“It’s neat to have a union that is led by strong women who can put together a tournament, and a space, where there is something special for the girls,” Burgess says. “It’s something Iowa should be extremely proud of.”
Lack of Equality
That sense of equality for girls was something Berger took for granted in high school, only to learn it wasn’t the case away from the comfort of small-town Iowa. She was flabbergasted when she took her interests in sports and writing to the University of Iowa and began to learn the finer points of athletic communications—and inequality—in the burgeoning world of women’s collegiate athletics.
“Everything was different, from how they traveled in their own cars to buying their own uniforms,” Berger says of the late 1970s and early ’80s Hawkeye women’s teams for whom she kept statistics, wrote press releases and reported scores to local media. “I never dreamed a team would have a coach who didn’t get paid. I never paid a dime in high school to play and then I found out girls at Iowa had to buy their own uniforms.”
Reaching out to media and pitching stories about female athletes made up the early part of her career, including in the Drake athletic communications office. It got easier over the years, as her job at Drake included working with the women’s basketball team when Lisa Bluder, now at Iowa, was having great success with the Bulldogs. Berger moved up the ladder at Drake to become associate athletic director and took a similar position at the University of Northern Iowa. She served on the powerful NCAA women’s basketball and volleyball committees, which oversee the sports and select the tournament teams.
Though on track to possibly take over the top job at Northern Iowa, Berger was intrigued by the possibility of leading the girls’ athletic union. The organization began in 1927 when there was a difference of opinion among school superintendents in the state, and nationwide, about the suitability of athletics for girls. Many superintendents had already seen the success of the girls’ basketball tournament that had been running for a few years and had no reason to think sports were bad for girls. So those who supported girls’ sports broke away from the Iowa High School Athletic Association and formed the Iowa Girls High School Athletic Union.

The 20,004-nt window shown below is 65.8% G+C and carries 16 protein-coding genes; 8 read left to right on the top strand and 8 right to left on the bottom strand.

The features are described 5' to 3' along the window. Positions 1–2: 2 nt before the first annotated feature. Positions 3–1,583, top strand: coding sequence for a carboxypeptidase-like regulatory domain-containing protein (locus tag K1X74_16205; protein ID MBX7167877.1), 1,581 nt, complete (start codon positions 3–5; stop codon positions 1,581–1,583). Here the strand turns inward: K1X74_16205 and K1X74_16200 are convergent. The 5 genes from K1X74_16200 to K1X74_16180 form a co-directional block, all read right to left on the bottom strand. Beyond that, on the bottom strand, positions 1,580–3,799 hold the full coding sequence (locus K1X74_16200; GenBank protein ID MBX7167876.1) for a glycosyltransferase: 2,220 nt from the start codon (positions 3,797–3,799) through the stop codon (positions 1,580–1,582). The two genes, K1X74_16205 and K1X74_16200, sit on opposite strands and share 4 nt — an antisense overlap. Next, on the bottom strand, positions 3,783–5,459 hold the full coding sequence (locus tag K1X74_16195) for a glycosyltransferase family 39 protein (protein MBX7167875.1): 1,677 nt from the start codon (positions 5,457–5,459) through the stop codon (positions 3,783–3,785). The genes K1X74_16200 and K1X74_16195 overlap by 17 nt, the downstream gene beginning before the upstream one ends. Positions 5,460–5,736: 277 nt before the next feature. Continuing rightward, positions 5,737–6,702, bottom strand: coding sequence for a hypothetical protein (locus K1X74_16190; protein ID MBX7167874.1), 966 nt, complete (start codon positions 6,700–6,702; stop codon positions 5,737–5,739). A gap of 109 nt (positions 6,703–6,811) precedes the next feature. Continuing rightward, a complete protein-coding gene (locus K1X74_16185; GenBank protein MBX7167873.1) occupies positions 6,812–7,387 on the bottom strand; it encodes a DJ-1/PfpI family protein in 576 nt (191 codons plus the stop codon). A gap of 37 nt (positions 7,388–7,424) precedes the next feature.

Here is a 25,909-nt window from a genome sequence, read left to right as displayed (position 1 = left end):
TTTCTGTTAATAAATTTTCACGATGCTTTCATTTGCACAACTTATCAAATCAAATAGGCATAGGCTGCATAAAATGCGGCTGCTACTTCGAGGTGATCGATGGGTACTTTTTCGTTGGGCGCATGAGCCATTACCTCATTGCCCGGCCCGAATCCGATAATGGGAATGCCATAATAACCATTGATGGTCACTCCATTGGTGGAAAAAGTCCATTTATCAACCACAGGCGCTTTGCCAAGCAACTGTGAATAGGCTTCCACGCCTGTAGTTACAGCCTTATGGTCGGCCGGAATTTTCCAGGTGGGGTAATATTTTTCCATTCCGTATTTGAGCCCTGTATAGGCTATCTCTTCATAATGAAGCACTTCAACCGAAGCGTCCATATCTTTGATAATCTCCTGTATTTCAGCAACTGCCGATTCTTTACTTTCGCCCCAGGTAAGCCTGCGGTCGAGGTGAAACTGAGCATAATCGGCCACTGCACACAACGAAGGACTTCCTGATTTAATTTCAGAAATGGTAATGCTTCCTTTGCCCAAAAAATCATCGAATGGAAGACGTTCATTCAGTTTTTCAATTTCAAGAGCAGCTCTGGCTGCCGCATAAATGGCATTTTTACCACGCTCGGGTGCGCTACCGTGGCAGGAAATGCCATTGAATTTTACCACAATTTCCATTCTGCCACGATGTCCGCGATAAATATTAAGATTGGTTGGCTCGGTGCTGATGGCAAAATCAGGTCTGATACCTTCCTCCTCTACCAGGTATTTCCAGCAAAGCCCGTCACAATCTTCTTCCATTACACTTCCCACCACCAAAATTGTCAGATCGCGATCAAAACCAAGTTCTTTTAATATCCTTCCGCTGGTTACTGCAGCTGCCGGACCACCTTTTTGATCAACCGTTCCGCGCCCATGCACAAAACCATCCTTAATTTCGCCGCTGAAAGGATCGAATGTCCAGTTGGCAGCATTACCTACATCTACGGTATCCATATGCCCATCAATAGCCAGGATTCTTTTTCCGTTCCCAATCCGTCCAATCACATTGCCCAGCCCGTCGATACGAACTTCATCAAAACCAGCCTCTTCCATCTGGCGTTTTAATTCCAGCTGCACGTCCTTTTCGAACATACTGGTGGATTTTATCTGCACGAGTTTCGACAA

Nearly 90 years later, Berger became the first woman to run the organization.
Focusing On the Girl
“I think the biggest part for me is I get to specialize in one thing—the girl,” Berger says. “I don’t have to worry about what football is doing, I don’t have to worry about code of conduct, I don’t have to worry about some bill that didn’t get paid. I just worry about the Iowa Girl. That part is awesome.”
The boys’ and girls’ organizations live in harmony, and co-host the state track meet. When there is a change at the top of either organization, there is usually scuttlebutt that they will merge. Berger doesn’t see that happening anytime soon.
“Girls come into sports for a different reason and they stay for a different reason,” Berger says. “It’s so valuable in terms of their self-esteem, their confidence, what it gives them that they use later in life.”
With a merger, Berger says, “I think it’s really shortsighted to think it would be the same. It would change, and girls would be the ones most hurt. And for the boys, it would dilute what they get, too.”
Berger is just getting started, with myriad challenges remaining. How can schools develop and retain female coaches? What will the television landscape look like in five years? How can her organization emphasize the things girls get from sports that have nothing to do with a college scholarship? What other sports might girls want to play in high school?
“We’re here to call attention to the Iowa Girl, and to make it her experience,” Berger says. “If we get out of the way, it will change her life for the better.”
The Iowa Girls High School Athletic Union sanctions these 10 sports:
Swimming and Diving
Track and Field